World Blood Donor Day takes place on 14 June each year. The annual highlight aims to raise global awareness of the need for safe blood and blood products for transfusion. Additionally, it highlights the critical contribution voluntary, unpaid blood donors make to national health systems. Each year, people are encouraged to help national blood transfusion services and blood donor organisations strengthen and expand their voluntary blood donor programmes by reinforcing national and local campaigns.
Any therapeutic substance obtained from human blood is referred to as a blood product. Every year, these products save millions of lives. They improve the life expectancy and quality of life of people suffering from life-threatening illnesses and enable complicated medical and surgical procedures.
Although there is a universal need for blood, not everyone has access to it. Blood scarcity is most acute in low- and middle-income nations. Thus, countries like Jamaica need voluntary unpaid blood donors who give blood regularly. This ensures that everyone who requires a transfusion has access to safe blood.
2022 National Focus
The Theme for World Blood Donor Day 2022 is “Donating blood is an act of solidarity. Join the effort and save lives.” Correspondingly, this year, as part of Jamaica’s local recognition of World Blood Donor Day (WBDD), the National Blood Transfusion Service (NBTS) and the Ministry of Health and Wellness opened to the public its newest blood collection centre at the Spanish Town Hospital. This well-needed establishment came just as the hospital prepares to celebrate its Platinum Anniversary this weekend. Accordingly, among those present at the ceremony were Custos Rotolorum of St. Catherine, Hon. Icylin Golding, Councillor of the Angels Division, Patricia Harris, Director of the NBTS, Dr Natalie Sharpe, St. Catherine Festival Queen Khdrea Jones and The Hon. Juliet Cuthbert-Flynn, Minister of State, Health & Wellness. Likewise, the hospital’s Chief Executive Officer, Dr Jacqueline Ellis, and Senior Medical Officer, Jacqueline Wright James, were also in attendance.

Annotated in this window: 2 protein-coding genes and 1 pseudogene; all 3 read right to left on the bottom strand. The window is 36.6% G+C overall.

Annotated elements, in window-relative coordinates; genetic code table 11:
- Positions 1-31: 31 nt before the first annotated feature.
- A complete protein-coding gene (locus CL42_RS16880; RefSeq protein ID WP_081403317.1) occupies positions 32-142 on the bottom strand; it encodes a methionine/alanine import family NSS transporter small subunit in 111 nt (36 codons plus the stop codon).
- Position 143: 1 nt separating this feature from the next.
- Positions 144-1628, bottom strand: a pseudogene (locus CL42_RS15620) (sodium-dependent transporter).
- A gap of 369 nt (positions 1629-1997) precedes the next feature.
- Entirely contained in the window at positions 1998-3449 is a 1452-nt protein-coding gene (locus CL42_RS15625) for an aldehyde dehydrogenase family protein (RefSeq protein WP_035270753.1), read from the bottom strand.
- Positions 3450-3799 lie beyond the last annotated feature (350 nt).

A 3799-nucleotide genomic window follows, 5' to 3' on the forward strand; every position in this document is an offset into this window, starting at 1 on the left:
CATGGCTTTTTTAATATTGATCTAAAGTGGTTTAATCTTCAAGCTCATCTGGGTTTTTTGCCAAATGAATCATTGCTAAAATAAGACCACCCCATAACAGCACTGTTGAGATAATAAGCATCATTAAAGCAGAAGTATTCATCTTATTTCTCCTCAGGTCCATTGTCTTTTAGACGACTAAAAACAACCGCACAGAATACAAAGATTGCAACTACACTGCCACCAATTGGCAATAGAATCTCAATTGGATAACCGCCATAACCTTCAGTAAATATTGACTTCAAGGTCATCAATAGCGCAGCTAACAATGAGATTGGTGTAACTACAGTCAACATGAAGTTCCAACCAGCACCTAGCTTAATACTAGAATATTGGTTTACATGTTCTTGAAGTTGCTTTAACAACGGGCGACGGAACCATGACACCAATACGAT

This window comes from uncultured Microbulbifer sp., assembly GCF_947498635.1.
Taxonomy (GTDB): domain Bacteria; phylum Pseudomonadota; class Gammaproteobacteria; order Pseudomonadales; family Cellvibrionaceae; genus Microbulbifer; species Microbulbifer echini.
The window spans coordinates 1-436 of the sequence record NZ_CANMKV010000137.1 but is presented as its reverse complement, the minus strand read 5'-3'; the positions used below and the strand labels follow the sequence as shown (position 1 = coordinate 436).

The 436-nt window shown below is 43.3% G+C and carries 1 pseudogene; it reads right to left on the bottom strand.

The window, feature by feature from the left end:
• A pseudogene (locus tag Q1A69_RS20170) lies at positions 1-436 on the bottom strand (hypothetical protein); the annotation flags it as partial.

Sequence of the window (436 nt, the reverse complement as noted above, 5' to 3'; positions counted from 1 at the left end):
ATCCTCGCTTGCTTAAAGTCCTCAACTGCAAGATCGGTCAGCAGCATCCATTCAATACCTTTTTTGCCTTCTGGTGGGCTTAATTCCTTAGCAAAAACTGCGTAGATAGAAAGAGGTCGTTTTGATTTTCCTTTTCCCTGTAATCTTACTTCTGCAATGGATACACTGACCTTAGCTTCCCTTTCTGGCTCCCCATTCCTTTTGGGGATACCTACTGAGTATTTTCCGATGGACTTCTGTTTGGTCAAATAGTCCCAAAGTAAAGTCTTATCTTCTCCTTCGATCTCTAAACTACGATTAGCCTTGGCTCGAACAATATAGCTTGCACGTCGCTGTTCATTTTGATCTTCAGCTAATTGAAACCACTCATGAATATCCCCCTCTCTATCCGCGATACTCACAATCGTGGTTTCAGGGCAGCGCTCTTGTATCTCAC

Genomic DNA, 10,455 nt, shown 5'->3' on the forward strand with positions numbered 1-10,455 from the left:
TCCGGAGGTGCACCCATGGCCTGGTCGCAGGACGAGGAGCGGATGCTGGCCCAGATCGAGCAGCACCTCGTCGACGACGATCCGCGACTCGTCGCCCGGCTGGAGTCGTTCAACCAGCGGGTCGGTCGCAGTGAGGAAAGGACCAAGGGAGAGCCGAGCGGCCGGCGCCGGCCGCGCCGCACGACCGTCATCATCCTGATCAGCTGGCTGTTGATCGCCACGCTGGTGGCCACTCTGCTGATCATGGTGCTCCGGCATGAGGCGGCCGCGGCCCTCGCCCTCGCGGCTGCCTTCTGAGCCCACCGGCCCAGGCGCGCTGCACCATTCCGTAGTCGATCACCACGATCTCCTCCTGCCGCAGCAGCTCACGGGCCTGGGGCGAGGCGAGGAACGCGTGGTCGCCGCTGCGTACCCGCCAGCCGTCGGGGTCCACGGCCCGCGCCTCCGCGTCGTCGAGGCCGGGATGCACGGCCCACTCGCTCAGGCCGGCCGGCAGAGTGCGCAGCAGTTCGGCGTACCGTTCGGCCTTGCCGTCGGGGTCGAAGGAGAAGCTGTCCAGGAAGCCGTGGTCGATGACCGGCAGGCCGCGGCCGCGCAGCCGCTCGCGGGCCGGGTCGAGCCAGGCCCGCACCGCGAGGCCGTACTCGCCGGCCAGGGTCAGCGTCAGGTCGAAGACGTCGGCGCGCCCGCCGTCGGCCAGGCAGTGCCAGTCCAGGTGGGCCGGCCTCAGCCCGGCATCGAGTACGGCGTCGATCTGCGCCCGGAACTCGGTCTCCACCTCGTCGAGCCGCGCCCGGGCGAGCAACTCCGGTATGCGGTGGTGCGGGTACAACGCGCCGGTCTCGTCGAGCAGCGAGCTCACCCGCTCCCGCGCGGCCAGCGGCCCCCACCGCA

The Hon. Icylin Golding commended the Ministry of Health for recognising and acting on this critical need. She expressed that the collection centre will provide easier access for donors to donate blood. She further committed to continue advocating the importance of donating blood and urged the residents of St. Catherine to do the same. Representing His Worship The Mayor Councillor Norman Scott Councillor Patricia Harris reiterated the importance of World Blood Donor Day and thanked donors for their priceless voluntary services. She lauded the efforts of the NBTS in establishing the centre as residents of St. Catherine previously had to travel to Kingston to make donations.
The Importance of the Blood Donation
During her speech, the State Minister described blood as a “critical life-saving element of public health”. Mrs Cuthbert-Flynn also highlighted the importance of blood to women during pregnancy and childbirth. This, according to the Minister, is due to the risks and harm women are exposed to when receiving care during childbirth.
“In addition, many newborn babies encounter challenges in the first few days of life. They too need blood, along with children undergoing surgeries, individuals with leukaemia and other cancers, people suffering from heart and cardiovascular diseases, trauma cases, accident victims and people undergoing advanced medical and surgical procedures,” she said. She ended by applauding those who advocate and encourage others to participate in the life-saving practice of giving blood.
Data from the National Blood Transfusion Service shows that in April 2020, 55% of all hospital blood requests were met, with people aged 20 to 40 identified as the main donors. Therefore, to donate blood, members of the public may visit any blood collection centres listed at www.nbts.gov.jm.